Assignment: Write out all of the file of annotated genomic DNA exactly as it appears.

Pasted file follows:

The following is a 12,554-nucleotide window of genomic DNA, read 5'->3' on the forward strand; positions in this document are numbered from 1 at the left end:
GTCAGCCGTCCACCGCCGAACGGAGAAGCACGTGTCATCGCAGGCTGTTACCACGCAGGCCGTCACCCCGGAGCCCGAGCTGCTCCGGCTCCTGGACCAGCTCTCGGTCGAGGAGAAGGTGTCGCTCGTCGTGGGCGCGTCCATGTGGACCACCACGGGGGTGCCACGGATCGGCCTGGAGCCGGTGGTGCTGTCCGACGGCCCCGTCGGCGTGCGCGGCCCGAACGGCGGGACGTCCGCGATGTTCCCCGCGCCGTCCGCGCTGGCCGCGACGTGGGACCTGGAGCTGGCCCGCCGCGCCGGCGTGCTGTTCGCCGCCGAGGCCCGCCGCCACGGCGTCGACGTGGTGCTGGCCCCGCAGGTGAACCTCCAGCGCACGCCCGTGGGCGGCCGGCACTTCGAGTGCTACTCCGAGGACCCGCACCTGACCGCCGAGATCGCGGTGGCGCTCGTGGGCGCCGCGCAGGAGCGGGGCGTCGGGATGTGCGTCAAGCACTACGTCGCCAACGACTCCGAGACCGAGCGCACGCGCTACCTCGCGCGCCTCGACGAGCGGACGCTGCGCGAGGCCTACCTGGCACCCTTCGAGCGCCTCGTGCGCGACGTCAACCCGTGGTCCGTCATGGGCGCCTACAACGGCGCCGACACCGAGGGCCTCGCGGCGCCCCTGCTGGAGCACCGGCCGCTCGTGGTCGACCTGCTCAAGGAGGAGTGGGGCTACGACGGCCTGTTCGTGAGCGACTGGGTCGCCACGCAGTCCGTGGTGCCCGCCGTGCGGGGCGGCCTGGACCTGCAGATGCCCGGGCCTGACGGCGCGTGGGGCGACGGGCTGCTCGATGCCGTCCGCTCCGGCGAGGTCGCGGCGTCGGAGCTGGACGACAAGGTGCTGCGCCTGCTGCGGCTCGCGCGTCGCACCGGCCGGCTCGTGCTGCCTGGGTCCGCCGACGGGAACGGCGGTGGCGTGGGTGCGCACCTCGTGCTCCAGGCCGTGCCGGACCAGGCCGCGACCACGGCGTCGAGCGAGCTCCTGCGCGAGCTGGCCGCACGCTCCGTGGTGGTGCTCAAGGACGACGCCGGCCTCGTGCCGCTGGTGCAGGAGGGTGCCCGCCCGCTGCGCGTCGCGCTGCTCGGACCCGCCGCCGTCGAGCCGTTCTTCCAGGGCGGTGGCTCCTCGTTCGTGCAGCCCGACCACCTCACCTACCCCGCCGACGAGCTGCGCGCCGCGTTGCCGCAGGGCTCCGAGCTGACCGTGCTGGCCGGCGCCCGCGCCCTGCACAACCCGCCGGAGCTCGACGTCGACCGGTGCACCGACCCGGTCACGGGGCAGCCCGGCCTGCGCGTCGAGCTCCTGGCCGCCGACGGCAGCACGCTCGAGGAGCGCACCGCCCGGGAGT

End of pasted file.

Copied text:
The following is a 12,554-nucleotide window of genomic DNA, read 5'->3' on the forward strand; positions in this document are numbered from 1 at the left end:
GTCAGCCGTCCACCGCCGAACGGAGAAGCACGTGTCATCGCAGGCTGTTACCACGCAGGCCGTCACCCCGGAGCCCGAGCTGCTCCGGCTCCTGGACCAGCTCTCGGTCGAGGAGAAGGTGTCGCTCGTCGTGGGCGCGTCCATGTGGACCACCACGGGGGTGCCACGGATCGGCCTGGAGCCGGTGGTGCTGTCCGACGGCCCCGTCGGCGTGCGCGGCCCGAACGGCGGGACGTCCGCGATGTTCCCCGCGCCGTCCGCGCTGGCCGCGACGTGGGACCTGGAGCTGGCCCGCCGCGCCGGCGTGCTGTTCGCCGCCGAGGCCCGCCGCCACGGCGTCGACGTGGTGCTGGCCCCGCAGGTGAACCTCCAGCGCACGCCCGTGGGCGGCCGGCACTTCGAGTGCTACTCCGAGGACCCGCACCTGACCGCCGAGATCGCGGTGGCGCTCGTGGGCGCCGCGCAGGAGCGGGGCGTCGGGATGTGCGTCAAGCACTACGTCGCCAACGACTCCGAGACCGAGCGCACGCGCTACCTCGCGCGCCTCGACGAGCGGACGCTGCGCGAGGCCTACCTGGCACCCTTCGAGCGCCTCGTGCGCGACGTCAACCCGTGGTCCGTCATGGGCGCCTACAACGGCGCCGACACCGAGGGCCTCGCGGCGCCCCTGCTGGAGCACCGGCCGCTCGTGGTCGACCTGCTCAAGGAGGAGTGGGGCTACGACGGCCTGTTCGTGAGCGACTGGGTCGCCACGCAGTCCGTGGTGCCCGCCGTGCGGGGCGGCCTGGACCTGCAGATGCCCGGGCCTGACGGCGCGTGGGGCGACGGGCTGCTCGATGCCGTCCGCTCCGGCGAGGTCGCGGCGTCGGAGCTGGACGACAAGGTGCTGCGCCTGCTGCGGCTCGCGCGTCGCACCGGCCGGCTCGTGCTGCCTGGGTCCGCCGACGGGAACGGCGGTGGCGTGGGTGCGCACCTCGTGCTCCAGGCCGTGCCGGACCAGGCCGCGACCACGGCGTCGAGCGAGCTCCTGCGCGAGCTGGCCGCACGCTCCGTGGTGGTGCTCAAGGACGACGCCGGCCTCGTGCCGCTGGTGCAGGAGGGTGCCCGCCCGCTGCGCGTCGCGCTGCTCGGACCCGCCGCCGTCGAGCCGTTCTTCCAGGGCGGTGGCTCCTCGTTCGTGCAGCCCGACCACCTCACCTACCCCGCCGACGAGCTGCGCGCCGCGTTGCCGCAGGGCTCCGAGCTGACCGTGCTGGCCGGCGCCCGCGCCCTGCACAACCCGCCGGAGCTCGACGTCGACCGGTGCACCGACCCGGTCACGGGGCAGCCCGGCCTGCGCGTCGAGCTCCTGGCCGCCGACGGCAGCACGCTCGAGGAGCGCACCGCCCGGGAGT